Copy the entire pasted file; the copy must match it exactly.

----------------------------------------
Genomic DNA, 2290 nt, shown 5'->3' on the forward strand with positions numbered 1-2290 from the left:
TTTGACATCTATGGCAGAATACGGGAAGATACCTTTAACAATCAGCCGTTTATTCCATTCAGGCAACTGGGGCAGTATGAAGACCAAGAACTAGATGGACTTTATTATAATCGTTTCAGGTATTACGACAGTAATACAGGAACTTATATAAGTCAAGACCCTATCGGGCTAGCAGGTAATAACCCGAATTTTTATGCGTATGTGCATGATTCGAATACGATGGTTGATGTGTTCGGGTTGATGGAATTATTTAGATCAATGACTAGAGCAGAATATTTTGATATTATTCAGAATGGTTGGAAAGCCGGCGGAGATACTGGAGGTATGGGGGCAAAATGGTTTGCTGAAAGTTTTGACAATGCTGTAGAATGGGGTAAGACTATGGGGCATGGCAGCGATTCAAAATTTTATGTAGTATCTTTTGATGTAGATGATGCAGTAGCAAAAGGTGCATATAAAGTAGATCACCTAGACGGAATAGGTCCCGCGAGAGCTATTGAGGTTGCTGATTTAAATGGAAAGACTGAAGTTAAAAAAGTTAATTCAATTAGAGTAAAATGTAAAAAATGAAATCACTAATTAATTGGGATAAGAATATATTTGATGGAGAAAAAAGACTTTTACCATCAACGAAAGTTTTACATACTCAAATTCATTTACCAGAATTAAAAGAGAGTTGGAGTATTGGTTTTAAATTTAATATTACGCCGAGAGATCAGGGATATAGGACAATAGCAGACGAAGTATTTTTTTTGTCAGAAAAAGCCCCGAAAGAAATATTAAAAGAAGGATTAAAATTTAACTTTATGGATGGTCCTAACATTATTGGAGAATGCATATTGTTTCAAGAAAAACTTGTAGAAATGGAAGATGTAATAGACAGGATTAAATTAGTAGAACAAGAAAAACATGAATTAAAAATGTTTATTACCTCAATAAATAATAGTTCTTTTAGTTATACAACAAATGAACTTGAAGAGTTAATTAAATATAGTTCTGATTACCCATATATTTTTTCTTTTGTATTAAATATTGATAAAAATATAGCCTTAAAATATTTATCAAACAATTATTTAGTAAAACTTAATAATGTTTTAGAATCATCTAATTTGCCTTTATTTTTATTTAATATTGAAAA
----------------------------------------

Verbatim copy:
Genomic DNA, 2290 nt, shown 5'->3' on the forward strand with positions numbered 1-2290 from the left:
TTTGACATCTATGGCAGAATACGGGAAGATACCTTTAACAATCAGCCGTTTATTCCATTCAGGCAACTGGGGCAGTATGAAGACCAAGAACTAGATGGACTTTATTATAATCGTTTCAGGTATTACGACAGTAATACAGGAACTTATATAAGTCAAGACCCTATCGGGCTAGCAGGTAATAACCCGAATTTTTATGCGTATGTGCATGATTCGAATACGATGGTTGATGTGTTCGGGTTGATGGAATTATTTAGATCAATGACTAGAGCAGAATATTTTGATATTATTCAGAATGGTTGGAAAGCCGGCGGAGATACTGGAGGTATGGGGGCAAAATGGTTTGCTGAAAGTTTTGACAATGCTGTAGAATGGGGTAAGACTATGGGGCATGGCAGCGATTCAAAATTTTATGTAGTATCTTTTGATGTAGATGATGCAGTAGCAAAAGGTGCATATAAAGTAGATCACCTAGACGGAATAGGTCCCGCGAGAGCTATTGAGGTTGCTGATTTAAATGGAAAGACTGAAGTTAAAAAAGTTAATTCAATTAGAGTAAAATGTAAAAAATGAAATCACTAATTAATTGGGATAAGAATATATTTGATGGAGAAAAAAGACTTTTACCATCAACGAAAGTTTTACATACTCAAATTCATTTACCAGAATTAAAAGAGAGTTGGAGTATTGGTTTTAAATTTAATATTACGCCGAGAGATCAGGGATATAGGACAATAGCAGACGAAGTATTTTTTTTGTCAGAAAAAGCCCCGAAAGAAATATTAAAAGAAGGATTAAAATTTAACTTTATGGATGGTCCTAACATTATTGGAGAATGCATATTGTTTCAAGAAAAACTTGTAGAAATGGAAGATGTAATAGACAGGATTAAATTAGTAGAACAAGAAAAACATGAATTAAAAATGTTTATTACCTCAATAAATAATAGTTCTTTTAGTTATACAACAAATGAACTTGAAGAGTTAATTAAATATAGTTCTGATTACCCATATATTTTTTCTTTTGTATTAAATATTGATAAAAATATAGCCTTAAAATATTTATCAAACAATTATTTAGTAAAACTTAATAATGTTTTAGAATCATCTAATTTGCCTTTATTTTTATTTAATATTGAAAA